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St Mary's Cathedral, Edinburgh    Three of the soaring spires on the famous skyline of Edinburgh belong to the Scottish Episcopal Catherdal of St Mary the Virgin.  Consecrated in 1879 the Cathedral is still the home to a thriving congregation.  After the abdication of James VII in 1689 the reformed church in Scotland divided over the issue of the Stuart succession. Two churches came into being.
The Presbyterian Church established by King William and the Episcopal church loyal to the Stuart cause.  St Giles the Edinburgh Cathedral came under the established church which left the Episcopal ministry with no Cathedral of its own.  For many years they worshipped in an old woollen mill then the church of St Paul in York Place.  Always dreaming of the day when they would eventually have a Cathedral of their own.  However it was not until the middle of the Nineteenth Century that the dream started to become a reality.  The Walker Sisters local landowners bequeathed the residue from the sale of their estate “Drumsheugh” to the building of a new Cathedral.  A trust deed was drawn up which came into effect on the demise of the last surviving Sister Mary in 1870.  In 1872 a competition was held to find a design of the new building which was won by Sir George Scott.  However he was asked to add two more spires to his original design.  The foundation stone was laid on the 21st May 1874.  The nave was opened on the 25th January 1879 and daily services have been held every day since.
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St Giles Cathedral, Edinburgh        St Giles was the Patron Saint of Cripples, he was a Greek born in Athens in 640AD. The building was dedicated to St Giles in 1243.  There has probably been a church on this site since 854. The oldest parts of the present building are 4 massive central pillars thought to date back to 1120. The church was burnt down by the English in 1385.  However over the following 150 years it was enlarged and enhanced.  It was from here that John Knox (Scottish reformer) appointed Minister of Edinburgh in 1559 led the reformation of the Scottish Church.  The tie with Rome was broken and the administration of the Church of Scotland evolved into Presbyterianism.  Although it must be said that for two periods in the 17th Century the Church was Episcopalian.  Mary Queen of Scots held Parliament in 1563 in the outer tollbooth section.  During that time it was the market place at the centre of the cities activities.  Many tales of torture, execution, bravery and treachery started life within the walls of this building.  Which today echoes a violent past and yet by careful renewal points a way forward to the future.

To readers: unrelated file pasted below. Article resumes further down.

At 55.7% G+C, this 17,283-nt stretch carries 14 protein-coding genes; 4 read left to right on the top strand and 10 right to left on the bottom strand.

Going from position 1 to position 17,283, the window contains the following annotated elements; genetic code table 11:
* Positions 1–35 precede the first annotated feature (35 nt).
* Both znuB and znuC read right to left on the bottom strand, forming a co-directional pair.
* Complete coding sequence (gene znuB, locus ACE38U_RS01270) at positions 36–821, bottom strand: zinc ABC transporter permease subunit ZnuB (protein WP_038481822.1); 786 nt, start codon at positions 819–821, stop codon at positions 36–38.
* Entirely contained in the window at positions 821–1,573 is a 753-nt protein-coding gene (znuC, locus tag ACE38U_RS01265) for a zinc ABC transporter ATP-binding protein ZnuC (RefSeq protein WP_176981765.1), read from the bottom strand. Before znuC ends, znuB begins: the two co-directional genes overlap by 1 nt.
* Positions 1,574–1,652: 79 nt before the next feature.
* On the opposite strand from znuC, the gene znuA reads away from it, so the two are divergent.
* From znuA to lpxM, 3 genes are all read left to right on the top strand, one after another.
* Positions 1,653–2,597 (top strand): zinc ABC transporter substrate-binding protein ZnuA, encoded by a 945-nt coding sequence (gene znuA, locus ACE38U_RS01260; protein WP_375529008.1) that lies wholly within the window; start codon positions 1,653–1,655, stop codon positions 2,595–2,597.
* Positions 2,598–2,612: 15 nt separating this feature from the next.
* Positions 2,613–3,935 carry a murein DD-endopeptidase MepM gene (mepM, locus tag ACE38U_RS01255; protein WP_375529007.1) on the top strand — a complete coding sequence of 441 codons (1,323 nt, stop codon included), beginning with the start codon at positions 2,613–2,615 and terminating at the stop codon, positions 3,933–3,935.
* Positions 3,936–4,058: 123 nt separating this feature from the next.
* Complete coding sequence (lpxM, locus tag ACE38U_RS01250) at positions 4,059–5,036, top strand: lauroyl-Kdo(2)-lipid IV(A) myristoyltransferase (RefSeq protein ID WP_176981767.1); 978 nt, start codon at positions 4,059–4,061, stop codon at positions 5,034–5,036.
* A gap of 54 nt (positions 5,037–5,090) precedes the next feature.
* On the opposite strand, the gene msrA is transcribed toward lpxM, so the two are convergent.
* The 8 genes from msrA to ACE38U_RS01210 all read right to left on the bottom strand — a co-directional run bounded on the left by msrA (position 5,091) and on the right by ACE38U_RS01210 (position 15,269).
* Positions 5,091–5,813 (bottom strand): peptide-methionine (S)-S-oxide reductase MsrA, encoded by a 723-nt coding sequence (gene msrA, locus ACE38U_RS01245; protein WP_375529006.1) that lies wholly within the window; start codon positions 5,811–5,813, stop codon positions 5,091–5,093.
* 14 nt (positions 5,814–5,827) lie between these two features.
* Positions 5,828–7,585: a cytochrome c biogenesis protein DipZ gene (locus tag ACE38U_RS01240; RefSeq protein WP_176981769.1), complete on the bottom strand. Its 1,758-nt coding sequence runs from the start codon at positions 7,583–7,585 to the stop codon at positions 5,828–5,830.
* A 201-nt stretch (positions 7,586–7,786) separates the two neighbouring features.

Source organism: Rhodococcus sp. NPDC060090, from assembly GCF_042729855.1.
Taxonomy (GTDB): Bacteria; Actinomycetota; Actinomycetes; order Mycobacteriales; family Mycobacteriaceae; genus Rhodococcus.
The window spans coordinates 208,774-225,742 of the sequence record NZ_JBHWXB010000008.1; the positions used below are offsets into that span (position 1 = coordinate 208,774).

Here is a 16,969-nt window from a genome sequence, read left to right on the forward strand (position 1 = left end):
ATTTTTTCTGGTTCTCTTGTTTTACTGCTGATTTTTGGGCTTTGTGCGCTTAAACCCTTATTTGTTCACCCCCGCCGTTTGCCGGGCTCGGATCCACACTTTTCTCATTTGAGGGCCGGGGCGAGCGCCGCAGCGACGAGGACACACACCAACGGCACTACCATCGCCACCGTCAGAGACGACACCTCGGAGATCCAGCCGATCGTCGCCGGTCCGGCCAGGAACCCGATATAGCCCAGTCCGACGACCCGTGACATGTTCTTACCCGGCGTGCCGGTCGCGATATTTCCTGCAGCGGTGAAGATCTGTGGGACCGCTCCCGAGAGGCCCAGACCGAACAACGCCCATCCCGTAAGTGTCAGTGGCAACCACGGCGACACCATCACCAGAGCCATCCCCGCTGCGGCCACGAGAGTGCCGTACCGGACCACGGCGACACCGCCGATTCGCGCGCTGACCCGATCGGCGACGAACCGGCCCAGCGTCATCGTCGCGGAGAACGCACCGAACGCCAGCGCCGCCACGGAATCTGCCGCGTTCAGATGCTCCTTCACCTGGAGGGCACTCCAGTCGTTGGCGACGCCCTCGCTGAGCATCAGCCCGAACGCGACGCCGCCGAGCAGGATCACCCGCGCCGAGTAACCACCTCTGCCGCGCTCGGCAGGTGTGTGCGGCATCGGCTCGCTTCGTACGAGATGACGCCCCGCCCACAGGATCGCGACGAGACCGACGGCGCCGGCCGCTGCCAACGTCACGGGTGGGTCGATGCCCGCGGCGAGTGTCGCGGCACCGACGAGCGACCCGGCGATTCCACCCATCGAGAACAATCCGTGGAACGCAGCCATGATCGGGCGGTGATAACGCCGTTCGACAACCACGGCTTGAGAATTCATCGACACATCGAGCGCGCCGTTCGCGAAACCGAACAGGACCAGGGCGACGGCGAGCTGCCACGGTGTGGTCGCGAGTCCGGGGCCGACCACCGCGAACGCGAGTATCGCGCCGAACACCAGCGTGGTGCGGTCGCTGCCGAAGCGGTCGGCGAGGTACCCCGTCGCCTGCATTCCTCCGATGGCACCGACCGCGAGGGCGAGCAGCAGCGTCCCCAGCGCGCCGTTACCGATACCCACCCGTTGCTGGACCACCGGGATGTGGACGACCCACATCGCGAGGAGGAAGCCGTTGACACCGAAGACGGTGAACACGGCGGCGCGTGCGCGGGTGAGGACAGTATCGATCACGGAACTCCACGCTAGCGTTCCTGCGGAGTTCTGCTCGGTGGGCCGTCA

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Glasgow Cathedral                        Built Close to the site where Kentigern (St. Mungo) built his church in 543, the present structure was started during the 12th Century, with the quire and crypt being completed in the 13th Century.  The Cathedral was finally completed at the end of the 15th Century.  It is the only complete Medieval Cathedral on the Scottish mainland.  The Cathedral is 285ft long and the Nave is 63ft wide, the Nave roof is 105ft high.  The Lower church which fulfils two purposed, the Tomb of St, Kentigern and the provision of additional Chapels and Altars is without doubt the most distinctive feature of the Cathedral.  One of the Outstanding features is the fan vaulting around the Tomb.
In 1451 a decree from Rome declared that a Pilgrimage to this Cathedral would equal in merit one made to Rome.  It is understandable therefore that the number of Pilgrims coming to make offerings increased considerably.
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Greyfriars kirk                Built on the site of a former Monastery the Kirk was opened in 1620, the first to be built in Edinburgh after the reformation.  The national covenant was signed here in 1638.  The churchyard contains probably the finest collection of 17th Century memorials in the city.  One of them is to William Adam father of the great family of architects.  But the most famous of all is just outside the actual churchyard, at the top of Candlemakers Row.  A statue of Greyfriars Bobby, a small dog who watched over the grave of his master the shepherd Kohn Gray for 14 years.  The venue is used extensively throughout the year for recitals and is much in demand during the fringe period.

Holy Trinity, St Andrews
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